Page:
As I went through user testing for my first app build, one of the fundamental questions I asked (and you should too) was “is an app the right thing for our users?”
There are generally two sides to this debate: everyone needs an app vs. UGH, stop building useless apps. During the discovery process and in the months since our deployment, I’ve solidly been on Team No App for my current clients. I believe our energy is better spent adding functionality and useability to our sites when accessed via mobile devices. Anecdotally, the web professionals in my network are generally against apps in our personal use as well. Yet Yahoo’s Flurry reports that 90% of mobile media time is spent using apps vs. browsers.
This got me thinking about the different user profiles we can consider when it comes to use and comfort with technology. Consider these personas the next time you’re doing user testing.
Child of the ’90s
This person places a high value on bandwith and storage because they lived in the time where there was a huge cost to both. They tend to be a bit more forgiving of slow load speeds and functionality as a tradeoff to downloading your app, but give them a smart, bare bones mobile site version and they will be exceptionally loyal.
This person has automatic updates turned off, which means they will wait two or three versions by the time they jump onto the wifi and update the 56 pending updates. Okay fine, this person is me.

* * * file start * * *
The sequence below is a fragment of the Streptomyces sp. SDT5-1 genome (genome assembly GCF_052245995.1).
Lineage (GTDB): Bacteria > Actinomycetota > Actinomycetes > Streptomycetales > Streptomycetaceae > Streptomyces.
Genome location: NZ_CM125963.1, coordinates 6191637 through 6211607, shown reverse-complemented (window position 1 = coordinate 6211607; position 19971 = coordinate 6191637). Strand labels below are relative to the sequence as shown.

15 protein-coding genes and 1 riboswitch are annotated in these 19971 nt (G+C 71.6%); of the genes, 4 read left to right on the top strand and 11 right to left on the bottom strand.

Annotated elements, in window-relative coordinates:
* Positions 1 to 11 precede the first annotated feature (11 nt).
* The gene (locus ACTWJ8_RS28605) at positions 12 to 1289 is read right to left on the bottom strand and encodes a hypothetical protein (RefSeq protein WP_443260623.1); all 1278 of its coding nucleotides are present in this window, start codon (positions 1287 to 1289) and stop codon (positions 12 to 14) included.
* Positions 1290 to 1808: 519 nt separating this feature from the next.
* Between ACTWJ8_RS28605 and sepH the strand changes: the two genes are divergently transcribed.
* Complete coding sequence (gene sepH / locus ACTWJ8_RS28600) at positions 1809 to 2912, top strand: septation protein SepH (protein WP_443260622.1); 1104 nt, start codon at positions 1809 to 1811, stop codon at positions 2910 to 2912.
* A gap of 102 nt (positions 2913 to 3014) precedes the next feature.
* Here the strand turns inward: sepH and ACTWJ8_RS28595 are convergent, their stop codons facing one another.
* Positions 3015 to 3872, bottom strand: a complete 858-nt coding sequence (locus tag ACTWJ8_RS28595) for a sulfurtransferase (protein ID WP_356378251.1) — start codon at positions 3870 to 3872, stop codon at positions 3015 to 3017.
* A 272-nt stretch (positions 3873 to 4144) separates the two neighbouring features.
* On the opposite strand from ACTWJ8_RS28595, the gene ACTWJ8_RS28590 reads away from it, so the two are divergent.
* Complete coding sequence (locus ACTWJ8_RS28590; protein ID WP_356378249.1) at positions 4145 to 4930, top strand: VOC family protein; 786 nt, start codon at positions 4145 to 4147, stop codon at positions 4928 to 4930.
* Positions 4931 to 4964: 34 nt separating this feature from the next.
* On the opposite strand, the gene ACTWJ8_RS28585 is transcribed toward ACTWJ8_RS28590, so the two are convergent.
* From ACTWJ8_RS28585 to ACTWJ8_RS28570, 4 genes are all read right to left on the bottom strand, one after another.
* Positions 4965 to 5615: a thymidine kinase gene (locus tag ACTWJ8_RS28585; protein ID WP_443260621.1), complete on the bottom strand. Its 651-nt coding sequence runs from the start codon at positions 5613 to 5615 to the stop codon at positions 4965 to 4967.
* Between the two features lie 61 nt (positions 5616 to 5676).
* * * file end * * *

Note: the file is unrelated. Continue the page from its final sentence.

Tech-savvy and impatient, this person wants the easiest, fastest experience. They update apps automatically, and they always have the latest mobile device so storage is never an issue. Apps are easier, so as long as that user experience does what it should, they are on board.
This person never cleans out old apps, and will have no tolerance for how slow your mobile site loads, or if the functionality is not as robust as your app or desktop version.
Won’t Be Left Behind
Your parents or even grandparents might belong to this user testing group. They are not even close to as tech-ignorant as they were even five years ago. Now, they Tweet, Facebook and maybe even Snap alongside you, as long as none of the buttons move in your layout. This group has no problem with using apps (they are easier) and will wait for wifi to use them.
Hopefully you are already doing accessibility testing, but this user group is a great example of how good accessibility makes for better design for all of your users. Consider your design from the point of view of that grandparent holding their iPad two feet out from their face while trying to single-finger type on the virtual keyboard and the changes you make will no doubt help everyone.